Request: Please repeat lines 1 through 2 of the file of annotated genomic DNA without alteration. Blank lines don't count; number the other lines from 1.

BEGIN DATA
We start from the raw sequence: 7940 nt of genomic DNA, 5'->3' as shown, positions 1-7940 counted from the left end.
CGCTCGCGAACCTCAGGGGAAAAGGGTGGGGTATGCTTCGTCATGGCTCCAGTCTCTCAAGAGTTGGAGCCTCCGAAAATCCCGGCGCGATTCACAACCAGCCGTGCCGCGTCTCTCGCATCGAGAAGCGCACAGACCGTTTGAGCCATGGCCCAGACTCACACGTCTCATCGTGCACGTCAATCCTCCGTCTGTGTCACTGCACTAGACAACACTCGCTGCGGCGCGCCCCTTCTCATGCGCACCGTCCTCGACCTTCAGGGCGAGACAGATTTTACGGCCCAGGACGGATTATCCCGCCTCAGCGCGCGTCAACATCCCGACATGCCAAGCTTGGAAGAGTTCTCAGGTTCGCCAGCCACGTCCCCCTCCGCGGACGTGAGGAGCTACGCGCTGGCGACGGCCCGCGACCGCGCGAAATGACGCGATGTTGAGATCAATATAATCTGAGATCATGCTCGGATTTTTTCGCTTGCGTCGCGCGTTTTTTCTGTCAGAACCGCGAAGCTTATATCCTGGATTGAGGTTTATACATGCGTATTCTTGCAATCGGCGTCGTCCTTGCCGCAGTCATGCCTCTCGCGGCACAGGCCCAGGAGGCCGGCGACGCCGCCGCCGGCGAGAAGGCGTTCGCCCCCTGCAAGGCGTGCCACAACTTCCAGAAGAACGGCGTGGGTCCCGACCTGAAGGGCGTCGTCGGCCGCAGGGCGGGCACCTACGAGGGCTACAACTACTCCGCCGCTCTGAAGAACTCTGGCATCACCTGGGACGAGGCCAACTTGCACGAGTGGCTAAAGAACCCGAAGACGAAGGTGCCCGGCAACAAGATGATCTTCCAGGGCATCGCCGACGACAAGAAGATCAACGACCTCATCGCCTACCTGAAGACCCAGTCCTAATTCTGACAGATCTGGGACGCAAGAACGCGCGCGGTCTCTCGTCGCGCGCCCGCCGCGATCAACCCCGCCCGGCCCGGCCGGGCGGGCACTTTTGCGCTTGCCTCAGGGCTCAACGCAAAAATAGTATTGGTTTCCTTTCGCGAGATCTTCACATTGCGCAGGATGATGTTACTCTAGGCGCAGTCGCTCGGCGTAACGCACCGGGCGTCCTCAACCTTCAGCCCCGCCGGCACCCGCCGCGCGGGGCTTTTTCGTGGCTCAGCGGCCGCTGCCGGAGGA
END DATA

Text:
We start from the raw sequence: 7940 nt of genomic DNA, 5'->3' as shown, positions 1-7940 counted from the left end.
CGCTCGCGAACCTCAGGGGAAAAGGGTGGGGTATGCTTCGTCATGGCTCCAGTCTCTCAAGAGTTGGAGCCTCCGAAAATCCCGGCGCGATTCACAACCAGCCGTGCCGCGTCTCTCGCATCGAGAAGCGCACAGACCGTTTGAGCCATGGCCCAGACTCACACGTCTCATCGTGCACGTCAATCCTCCGTCTGTGTCACTGCACTAGACAACACTCGCTGCGGCGCGCCCCTTCTCATGCGCACCGTCCTCGACCTTCAGGGCGAGACAGATTTTACGGCCCAGGACGGATTATCCCGCCTCAGCGCGCGTCAACATCCCGACATGCCAAGCTTGGAAGAGTTCTCAGGTTCGCCAGCCACGTCCCCCTCCGCGGACGTGAGGAGCTACGCGCTGGCGACGGCCCGCGACCGCGCGAAATGACGCGATGTTGAGATCAATATAATCTGAGATCATGCTCGGATTTTTTCGCTTGCGTCGCGCGTTTTTTCTGTCAGAACCGCGAAGCTTATATCCTGGATTGAGGTTTATACATGCGTATTCTTGCAATCGGCGTCGTCCTTGCCGCAGTCATGCCTCTCGCGGCACAGGCCCAGGAGGCCGGCGACGCCGCCGCCGGCGAGAAGGCGTTCGCCCCCTGCAAGGCGTGCCACAACTTCCAGAAGAACGGCGTGGGTCCCGACCTGAAGGGCGTCGTCGGCCGCAGGGCGGGCACCTACGAGGGCTACAACTACTCCGCCGCTCTGAAGAACTCTGGCATCACCTGGGACGAGGCCAACTTGCACGAGTGGCTAAAGAACCCGAAGACGAAGGTGCCCGGCAACAAGATGATCTTCCAGGGCATCGCCGACGACAAGAAGATCAACGACCTCATCGCCTACCTGAAGACCCAGTCCTAATTCTGACAGATCTGGGACGCAAGAACGCGCGCGGTCTCTCGTCGCGCGCCCGCCGCGATCAACCCCGCCCGGCCCGGCCGGGCGGGCACTTTTGCGCTTGCCTCAGGGCTCAACGCAAAAATAGTATTGGTTTCCTTTCGCGAGATCTTCACATTGCGCAGGATGATGTTACTCTAGGCGCAGTCGCTCGGCGTAACGCACCGGGCGTCCTCAACCTTCAGCCCCGCCGGCACCCGCCGCGCGGGGCTTTTTCGTGGCTCAGCGGCCGCTGCCGGAGGA